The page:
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I can think of one reason to try to get a Starship Booster into orbit, even stripped of heat tiles, landing legs etc. Such a large hull in orbit could act as a high-capacity supertanker for Starship missions to the Moon and beyond. It could be topped off at a different cadence to Lunar Starship missions - say taking surplus fuel from Starship Starlink ...


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According to Everydayastronaut, most of the co-riding payloads are delivered in their orbits via a "third stage". And in this launch there are actually two of them: SHERPA-FX and SHERPA-LTE. It looks like it is a much more sophisticated delivery than just mechanically unloading a bunch of payloads, or releasing them one by one on the same nominal ...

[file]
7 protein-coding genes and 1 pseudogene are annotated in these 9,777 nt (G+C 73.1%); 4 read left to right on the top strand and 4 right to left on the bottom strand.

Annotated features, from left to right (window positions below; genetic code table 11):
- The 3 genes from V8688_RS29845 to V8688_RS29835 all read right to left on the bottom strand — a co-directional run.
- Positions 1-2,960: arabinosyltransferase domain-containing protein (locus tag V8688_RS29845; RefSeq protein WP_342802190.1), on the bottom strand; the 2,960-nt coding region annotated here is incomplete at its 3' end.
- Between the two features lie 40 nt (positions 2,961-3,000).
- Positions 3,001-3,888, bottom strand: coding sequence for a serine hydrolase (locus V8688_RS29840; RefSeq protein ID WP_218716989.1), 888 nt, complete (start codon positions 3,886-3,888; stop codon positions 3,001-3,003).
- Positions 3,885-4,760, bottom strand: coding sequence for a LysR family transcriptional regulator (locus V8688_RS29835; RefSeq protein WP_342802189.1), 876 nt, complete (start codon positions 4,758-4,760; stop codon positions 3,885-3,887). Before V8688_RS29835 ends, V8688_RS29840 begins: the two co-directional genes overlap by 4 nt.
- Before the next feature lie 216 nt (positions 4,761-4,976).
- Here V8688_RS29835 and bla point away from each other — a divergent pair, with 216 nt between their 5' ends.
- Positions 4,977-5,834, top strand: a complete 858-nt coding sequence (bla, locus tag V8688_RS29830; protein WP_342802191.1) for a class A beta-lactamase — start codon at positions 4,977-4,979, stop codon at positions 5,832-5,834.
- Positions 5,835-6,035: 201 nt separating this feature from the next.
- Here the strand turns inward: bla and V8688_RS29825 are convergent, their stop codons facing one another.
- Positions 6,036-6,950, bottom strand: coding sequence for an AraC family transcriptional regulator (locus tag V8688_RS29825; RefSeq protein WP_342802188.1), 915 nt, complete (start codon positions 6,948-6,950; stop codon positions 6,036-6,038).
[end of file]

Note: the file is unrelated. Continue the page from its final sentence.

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Those satellites with their own propulsion will eventually go off and do their own thing, while initially they behave as do the non-propulsive ones. The non-propulsive satellites simply drift along in the exact orbit they were dropped in, with the only change being a very gradual lowering of the orbit due to drag. So, what does this mean for a whole parcel ...


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